Keeping up with the most recent regulatory accreditation and compliance requirements for medical equipment can be a full-time job. In an effort to save on costs, many hospitals assign this area to the already-taxed clinical engineering staff, which is problematic because it can feel outside their scope of expertise. Risk mitigation includes more than just preventative maintenance – it’s processes and strategies that ensure equipment is appropriate for intended use, proper staff training, current accreditation adherence and patient safety.
Being found in violation of a regulatory requirement is costly – incurring fines, loss of Medicare/Medicaid monies and reputation in the community. So it pays to be prepared. Here are five cost-effective ways your health care organization can achieve excellence in regulatory compliance.
1) Assess your risk.
Using various risk criteria, such as incident and alert monitoring, repair trend analysis, EOC/safety meeting discussions, you can use error monitoring and safety huddle discussions to assess your organization’s risk. Include review of outside sources such as The Joint Commission Sentinel Reports, state regulatory governing bodies, CMS and other accreditation agencies. An assessment will help you identify areas needing attention so you can achieve the lowest potential for adverse impact on the safety and health of patients, staff and others in your facility.
2) Develop a plan.
After you uncover the risks associated with your medical equipment, you can then manage them through a variety of processes and strategies that ensure the equipment is appropriate for intended use, schedules are set to ensure proper operation and patient safety, staff members are properly trained, and the equipment is correctly maintained by qualified individuals.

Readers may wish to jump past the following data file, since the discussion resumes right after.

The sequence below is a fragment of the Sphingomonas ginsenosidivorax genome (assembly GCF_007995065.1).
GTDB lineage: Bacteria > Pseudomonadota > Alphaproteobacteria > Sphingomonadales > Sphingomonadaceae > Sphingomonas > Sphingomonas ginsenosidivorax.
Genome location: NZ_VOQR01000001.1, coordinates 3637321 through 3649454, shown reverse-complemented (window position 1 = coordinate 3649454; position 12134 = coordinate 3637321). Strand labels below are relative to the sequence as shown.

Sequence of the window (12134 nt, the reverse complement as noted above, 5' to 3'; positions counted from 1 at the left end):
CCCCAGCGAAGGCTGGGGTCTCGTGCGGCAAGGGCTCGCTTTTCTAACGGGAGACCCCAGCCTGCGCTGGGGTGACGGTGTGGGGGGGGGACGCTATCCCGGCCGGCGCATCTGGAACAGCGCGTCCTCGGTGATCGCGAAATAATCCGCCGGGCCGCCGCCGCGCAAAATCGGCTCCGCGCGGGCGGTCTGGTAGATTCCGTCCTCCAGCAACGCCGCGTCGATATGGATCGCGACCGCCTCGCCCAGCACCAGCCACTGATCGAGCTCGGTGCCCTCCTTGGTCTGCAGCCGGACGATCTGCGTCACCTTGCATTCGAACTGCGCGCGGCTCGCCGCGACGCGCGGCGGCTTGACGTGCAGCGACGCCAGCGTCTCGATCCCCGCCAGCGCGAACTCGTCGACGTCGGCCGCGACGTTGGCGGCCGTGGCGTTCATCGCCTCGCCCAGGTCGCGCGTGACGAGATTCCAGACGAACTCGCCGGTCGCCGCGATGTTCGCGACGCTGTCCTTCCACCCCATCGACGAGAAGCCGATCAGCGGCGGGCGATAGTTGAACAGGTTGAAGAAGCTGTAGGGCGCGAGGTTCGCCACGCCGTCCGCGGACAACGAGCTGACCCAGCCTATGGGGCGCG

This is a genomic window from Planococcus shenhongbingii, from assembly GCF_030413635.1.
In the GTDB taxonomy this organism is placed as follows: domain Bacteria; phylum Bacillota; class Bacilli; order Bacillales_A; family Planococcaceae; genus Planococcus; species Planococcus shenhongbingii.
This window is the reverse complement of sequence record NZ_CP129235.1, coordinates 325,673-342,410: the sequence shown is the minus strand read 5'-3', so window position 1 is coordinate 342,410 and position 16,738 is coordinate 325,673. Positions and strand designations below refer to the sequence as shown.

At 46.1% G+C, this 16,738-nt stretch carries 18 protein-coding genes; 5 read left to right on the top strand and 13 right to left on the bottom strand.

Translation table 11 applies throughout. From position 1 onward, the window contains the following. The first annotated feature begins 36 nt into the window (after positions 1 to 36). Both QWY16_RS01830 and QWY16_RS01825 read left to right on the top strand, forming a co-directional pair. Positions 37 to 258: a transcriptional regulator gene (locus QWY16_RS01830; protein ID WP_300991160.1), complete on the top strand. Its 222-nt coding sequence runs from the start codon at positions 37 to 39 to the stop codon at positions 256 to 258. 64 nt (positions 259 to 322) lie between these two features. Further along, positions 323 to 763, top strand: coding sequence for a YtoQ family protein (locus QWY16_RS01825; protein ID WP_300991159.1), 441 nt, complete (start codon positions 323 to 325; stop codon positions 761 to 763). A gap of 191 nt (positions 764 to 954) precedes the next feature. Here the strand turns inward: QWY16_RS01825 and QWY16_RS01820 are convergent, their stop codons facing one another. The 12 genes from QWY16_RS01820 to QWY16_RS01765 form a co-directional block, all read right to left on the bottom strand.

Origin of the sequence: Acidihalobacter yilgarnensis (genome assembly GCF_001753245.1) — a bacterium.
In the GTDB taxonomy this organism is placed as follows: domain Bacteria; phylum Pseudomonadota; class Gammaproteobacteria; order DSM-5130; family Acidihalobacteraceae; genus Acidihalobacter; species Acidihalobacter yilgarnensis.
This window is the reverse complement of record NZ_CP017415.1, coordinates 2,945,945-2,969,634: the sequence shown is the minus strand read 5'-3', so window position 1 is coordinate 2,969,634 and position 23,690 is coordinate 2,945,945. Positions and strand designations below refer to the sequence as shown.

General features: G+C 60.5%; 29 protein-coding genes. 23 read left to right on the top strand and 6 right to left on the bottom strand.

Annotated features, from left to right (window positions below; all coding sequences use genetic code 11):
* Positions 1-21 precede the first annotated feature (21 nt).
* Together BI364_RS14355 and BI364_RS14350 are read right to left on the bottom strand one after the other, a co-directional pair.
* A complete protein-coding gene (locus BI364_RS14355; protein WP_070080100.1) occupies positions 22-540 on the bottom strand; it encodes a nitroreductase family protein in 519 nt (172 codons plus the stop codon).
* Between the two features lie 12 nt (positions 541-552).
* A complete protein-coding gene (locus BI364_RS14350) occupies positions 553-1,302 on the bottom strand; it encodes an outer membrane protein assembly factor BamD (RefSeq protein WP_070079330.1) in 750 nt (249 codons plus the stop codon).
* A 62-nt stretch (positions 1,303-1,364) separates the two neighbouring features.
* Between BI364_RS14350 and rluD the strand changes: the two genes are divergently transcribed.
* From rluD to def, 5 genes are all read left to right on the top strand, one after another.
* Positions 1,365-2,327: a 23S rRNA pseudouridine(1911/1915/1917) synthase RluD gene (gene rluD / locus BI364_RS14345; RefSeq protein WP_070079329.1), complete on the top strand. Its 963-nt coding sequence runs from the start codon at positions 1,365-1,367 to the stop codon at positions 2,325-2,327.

3) Utilize technology.
Your clinical engineering department may use a computerized maintenance management system (CMMS) to track medical device performance indicators, preventative maintenance schedules, safety issues, equipment recalls and manufacturer recommendations. Tracking this information ensures the highest level of patient safety related to potential device malfunctions and lowest level of risk related to lack of compliance.
4) Execute a mock audit.
You never want to be caught off guard when a regulatory agency comes knocking, and there’s a good chance they will. Failing an audit is first and foremost a threat to patient safety, but can also come with hefty financial penalties. Start now – know what each regulatory agency requires for an audit and gather the necessary materials, create a checklist and perform a mock audit. If you identify gaps, create a plan to mitigate the risk prior to being inspected, so you’re not left scrambling.
5) Find a partner.
Your organization may not be able to devote a full-time employee to regulatory compliance due to budget strain. You also may not have the latest technology in place. In this case, partner with an independent third-party provider that can assist with the staffing and technology you need to avoid large fines and achieve best-in-class regulatory compliance.
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